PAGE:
MIT team announced that halacin can kill some of the most dangerous bacteria in the world.
A striking new artificial intelligence discovery may help to propel medicine forward in a vitally important area. AI technology has been used to identify a new antibiotic capable of killing some of the drug-resistant bacteria strains currently considered to be the most threatening to humans.
The antibiotic has been found a time in which the world is in serious need of new anti-bacterials.
The antibiotic resulting from the artificial intelligence discovery is notably different from all other known anti-bacterials. The antibiotic was found by when AI was allowed to do its own thing among extensive digital pharmaceutical compound libraries.
Testing using the antibiotic found by the AI revealed that it was able to kill off a number of bacteria strains that have shown to be antibiotic-resistant against known anti-bacterials. These included Enterobacteriaceae and Acinetobacter baumannii. Those are two of the three pathogens the World Health Organizations has labeled with a “critical” priority for the development of new antibiotics.
This is an important first in medicine and in what is possible through artificial intelligence discovery.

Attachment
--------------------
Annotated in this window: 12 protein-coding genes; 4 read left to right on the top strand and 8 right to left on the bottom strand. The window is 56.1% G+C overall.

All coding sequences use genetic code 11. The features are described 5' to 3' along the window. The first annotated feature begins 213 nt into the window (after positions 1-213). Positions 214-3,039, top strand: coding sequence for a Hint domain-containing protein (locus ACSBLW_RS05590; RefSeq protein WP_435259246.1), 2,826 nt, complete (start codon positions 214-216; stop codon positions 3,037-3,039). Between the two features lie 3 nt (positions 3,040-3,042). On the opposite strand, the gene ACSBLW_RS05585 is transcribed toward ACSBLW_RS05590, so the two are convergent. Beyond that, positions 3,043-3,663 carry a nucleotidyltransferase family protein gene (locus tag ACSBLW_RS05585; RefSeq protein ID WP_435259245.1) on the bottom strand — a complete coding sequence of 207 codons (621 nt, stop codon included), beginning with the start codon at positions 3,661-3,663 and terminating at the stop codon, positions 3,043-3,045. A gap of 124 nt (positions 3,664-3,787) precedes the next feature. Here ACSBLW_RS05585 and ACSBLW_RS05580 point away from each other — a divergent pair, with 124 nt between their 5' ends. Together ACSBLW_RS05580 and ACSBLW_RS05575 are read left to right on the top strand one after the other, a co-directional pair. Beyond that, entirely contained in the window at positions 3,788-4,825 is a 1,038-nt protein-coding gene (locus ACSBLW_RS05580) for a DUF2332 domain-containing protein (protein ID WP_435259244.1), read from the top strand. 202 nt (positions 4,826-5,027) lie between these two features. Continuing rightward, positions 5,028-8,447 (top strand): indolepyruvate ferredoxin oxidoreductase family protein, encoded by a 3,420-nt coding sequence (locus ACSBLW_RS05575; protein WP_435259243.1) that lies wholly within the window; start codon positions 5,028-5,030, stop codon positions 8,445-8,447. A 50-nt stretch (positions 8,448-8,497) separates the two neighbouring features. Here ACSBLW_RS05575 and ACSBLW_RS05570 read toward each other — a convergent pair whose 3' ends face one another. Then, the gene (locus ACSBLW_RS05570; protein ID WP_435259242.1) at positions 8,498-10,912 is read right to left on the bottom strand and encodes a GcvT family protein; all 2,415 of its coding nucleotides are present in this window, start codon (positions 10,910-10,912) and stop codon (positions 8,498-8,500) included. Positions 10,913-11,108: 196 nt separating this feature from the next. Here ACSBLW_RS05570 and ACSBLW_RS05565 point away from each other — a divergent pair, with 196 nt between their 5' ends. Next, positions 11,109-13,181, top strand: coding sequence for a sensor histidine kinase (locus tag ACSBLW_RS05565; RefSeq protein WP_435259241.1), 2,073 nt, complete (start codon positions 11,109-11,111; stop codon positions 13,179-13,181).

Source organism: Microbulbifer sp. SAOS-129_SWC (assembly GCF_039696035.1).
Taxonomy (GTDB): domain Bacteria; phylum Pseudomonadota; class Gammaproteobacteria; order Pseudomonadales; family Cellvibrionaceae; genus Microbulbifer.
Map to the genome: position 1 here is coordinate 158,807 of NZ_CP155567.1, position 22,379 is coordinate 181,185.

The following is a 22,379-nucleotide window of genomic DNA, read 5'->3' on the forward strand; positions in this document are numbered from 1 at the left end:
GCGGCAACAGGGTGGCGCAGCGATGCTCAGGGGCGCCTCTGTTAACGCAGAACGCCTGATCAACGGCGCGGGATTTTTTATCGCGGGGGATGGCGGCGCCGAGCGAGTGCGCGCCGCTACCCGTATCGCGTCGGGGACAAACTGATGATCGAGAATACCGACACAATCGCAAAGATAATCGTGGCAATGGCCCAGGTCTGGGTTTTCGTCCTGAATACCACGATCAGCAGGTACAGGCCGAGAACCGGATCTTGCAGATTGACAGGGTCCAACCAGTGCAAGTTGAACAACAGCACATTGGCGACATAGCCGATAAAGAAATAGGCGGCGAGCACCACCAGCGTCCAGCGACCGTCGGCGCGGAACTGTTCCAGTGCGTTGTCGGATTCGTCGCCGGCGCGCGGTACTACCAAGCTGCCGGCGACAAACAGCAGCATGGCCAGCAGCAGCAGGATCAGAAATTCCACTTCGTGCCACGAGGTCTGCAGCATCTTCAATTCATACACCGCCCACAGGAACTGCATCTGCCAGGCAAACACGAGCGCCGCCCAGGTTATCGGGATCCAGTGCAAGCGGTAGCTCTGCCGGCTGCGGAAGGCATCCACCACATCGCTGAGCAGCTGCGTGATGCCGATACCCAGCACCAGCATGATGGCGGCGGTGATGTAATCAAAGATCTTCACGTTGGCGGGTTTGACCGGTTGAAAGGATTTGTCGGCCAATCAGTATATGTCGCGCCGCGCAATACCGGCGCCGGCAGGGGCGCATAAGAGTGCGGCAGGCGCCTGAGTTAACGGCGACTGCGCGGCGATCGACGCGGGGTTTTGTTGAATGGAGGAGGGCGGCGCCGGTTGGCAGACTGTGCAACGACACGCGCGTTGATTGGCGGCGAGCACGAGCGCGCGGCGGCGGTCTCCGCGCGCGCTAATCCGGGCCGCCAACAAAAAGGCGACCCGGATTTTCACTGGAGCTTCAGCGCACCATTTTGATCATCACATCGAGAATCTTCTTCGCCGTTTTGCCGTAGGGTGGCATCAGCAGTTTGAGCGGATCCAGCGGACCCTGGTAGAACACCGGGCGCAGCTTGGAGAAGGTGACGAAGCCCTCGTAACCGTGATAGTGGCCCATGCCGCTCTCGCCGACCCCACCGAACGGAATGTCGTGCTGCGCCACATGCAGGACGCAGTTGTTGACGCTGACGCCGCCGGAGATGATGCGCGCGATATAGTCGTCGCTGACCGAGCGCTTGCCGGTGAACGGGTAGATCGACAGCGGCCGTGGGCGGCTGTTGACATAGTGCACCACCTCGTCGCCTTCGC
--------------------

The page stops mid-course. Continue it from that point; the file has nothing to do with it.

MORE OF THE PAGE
“In terms of antibiotic discovery, this is absolutely a first,” said the project’s senior researcher, Regina Barzilay, a specialist in machine learning at the Massachusetts Institute of Technology (MIT).
“I think this is one of the more powerful antibiotics that has been discovered to date,” said bioengineer James Collins, who was also on the MIT research team. “It has remarkable activity against a broad range of antibiotic-resistant pathogens.”
Antibiotic resistance occurs when a strain of bacteria evolves through mutation to overcome the mechanisms antibiotics use to kill them. The threat of antibiotic resistance grows each year, placing millions of people at risk of infections that were once considered treatable with these drugs.
The researchers accomplished the artificial intelligence discovery by training a “deep learning” algorithm to identify bacteria-killing molecules. From there, the program was fed information on the molecular and atomic structures and features of almost 2,500 different drugs and natural substances. It was also given data regarding the effectiveness of the substance for blocking E coli growth.